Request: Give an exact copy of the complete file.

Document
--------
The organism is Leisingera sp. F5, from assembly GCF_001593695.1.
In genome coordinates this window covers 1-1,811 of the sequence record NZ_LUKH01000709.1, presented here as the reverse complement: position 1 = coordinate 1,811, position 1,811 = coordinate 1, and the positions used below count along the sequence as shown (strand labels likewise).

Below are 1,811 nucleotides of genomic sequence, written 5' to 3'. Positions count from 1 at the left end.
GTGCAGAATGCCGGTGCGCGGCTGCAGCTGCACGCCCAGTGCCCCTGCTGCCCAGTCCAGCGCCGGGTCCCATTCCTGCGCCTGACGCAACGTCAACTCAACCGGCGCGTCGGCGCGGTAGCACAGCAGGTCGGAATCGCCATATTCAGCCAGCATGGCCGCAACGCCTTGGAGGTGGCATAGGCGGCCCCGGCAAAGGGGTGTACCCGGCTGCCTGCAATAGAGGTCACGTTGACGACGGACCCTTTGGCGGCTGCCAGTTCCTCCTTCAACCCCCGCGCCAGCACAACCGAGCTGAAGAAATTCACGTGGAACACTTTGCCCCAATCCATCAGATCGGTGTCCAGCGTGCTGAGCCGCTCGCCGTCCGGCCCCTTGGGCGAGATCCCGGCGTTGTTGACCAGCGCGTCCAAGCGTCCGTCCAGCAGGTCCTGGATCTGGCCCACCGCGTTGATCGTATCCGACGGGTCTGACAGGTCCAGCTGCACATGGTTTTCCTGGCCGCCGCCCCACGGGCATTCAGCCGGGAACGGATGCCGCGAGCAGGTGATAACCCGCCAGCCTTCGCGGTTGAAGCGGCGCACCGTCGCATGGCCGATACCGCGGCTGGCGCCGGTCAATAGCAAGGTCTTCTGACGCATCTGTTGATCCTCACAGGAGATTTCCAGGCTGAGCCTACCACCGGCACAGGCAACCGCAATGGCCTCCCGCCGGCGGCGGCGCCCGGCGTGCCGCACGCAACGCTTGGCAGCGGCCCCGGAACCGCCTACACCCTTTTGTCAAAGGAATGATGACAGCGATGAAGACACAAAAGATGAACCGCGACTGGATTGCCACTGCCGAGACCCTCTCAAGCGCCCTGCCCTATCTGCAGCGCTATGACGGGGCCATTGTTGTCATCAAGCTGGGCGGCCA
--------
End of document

The organism is Leisingera sp. F5, from assembly GCF_001593695.1.
In genome coordinates this window covers 1-1,811 of the sequence record NZ_LUKH01000709.1, presented here as the reverse complement: position 1 = coordinate 1,811, position 1,811 = coordinate 1, and the positions used below count along the sequence as shown (strand labels likewise).

Below are 1,811 nucleotides of genomic sequence, written 5' to 3'. Positions count from 1 at the left end.
GTGCAGAATGCCGGTGCGCGGCTGCAGCTGCACGCCCAGTGCCCCTGCTGCCCAGTCCAGCGCCGGGTCCCATTCCTGCGCCTGACGCAACGTCAACTCAACCGGCGCGTCGGCGCGGTAGCACAGCAGGTCGGAATCGCCATATTCAGCCAGCATGGCCGCAACGCCTTGGAGGTGGCATAGGCGGCCCCGGCAAAGGGGTGTACCCGGCTGCCTGCAATAGAGGTCACGTTGACGACGGACCCTTTGGCGGCTGCCAGTTCCTCCTTCAACCCCCGCGCCAGCACAACCGAGCTGAAGAAATTCACGTGGAACACTTTGCCCCAATCCATCAGATCGGTGTCCAGCGTGCTGAGCCGCTCGCCGTCCGGCCCCTTGGGCGAGATCCCGGCGTTGTTGACCAGCGCGTCCAAGCGTCCGTCCAGCAGGTCCTGGATCTGGCCCACCGCGTTGATCGTATCCGACGGGTCTGACAGGTCCAGCTGCACATGGTTTTCCTGGCCGCCGCCCCACGGGCATTCAGCCGGGAACGGATGCCGCGAGCAGGTGATAACCCGCCAGCCTTCGCGGTTGAAGCGGCGCACCGTCGCATGGCCGATACCGCGGCTGGCGCCGGTCAATAGCAAGGTCTTCTGACGCATCTGTTGATCCTCACAGGAGATTTCCAGGCTGAGCCTACCACCGGCACAGGCAACCGCAATGGCCTCCCGCCGGCGGCGGCGCCCGGCGTGCCGCACGCAACGCTTGGCAGCGGCCCCGGAACCGCCTACACCCTTTTGTCAAAGGAATGATGACAGCGATGAAGACACAAAAGATGAACCGCGACTGGATTGCCACTGCCGAGACCCTCTCAAGCGCCCTGCCCTATCTGCAGCGCTATGACGGGGCCATTGTTGTCATCAAGCTGGGCGGCCA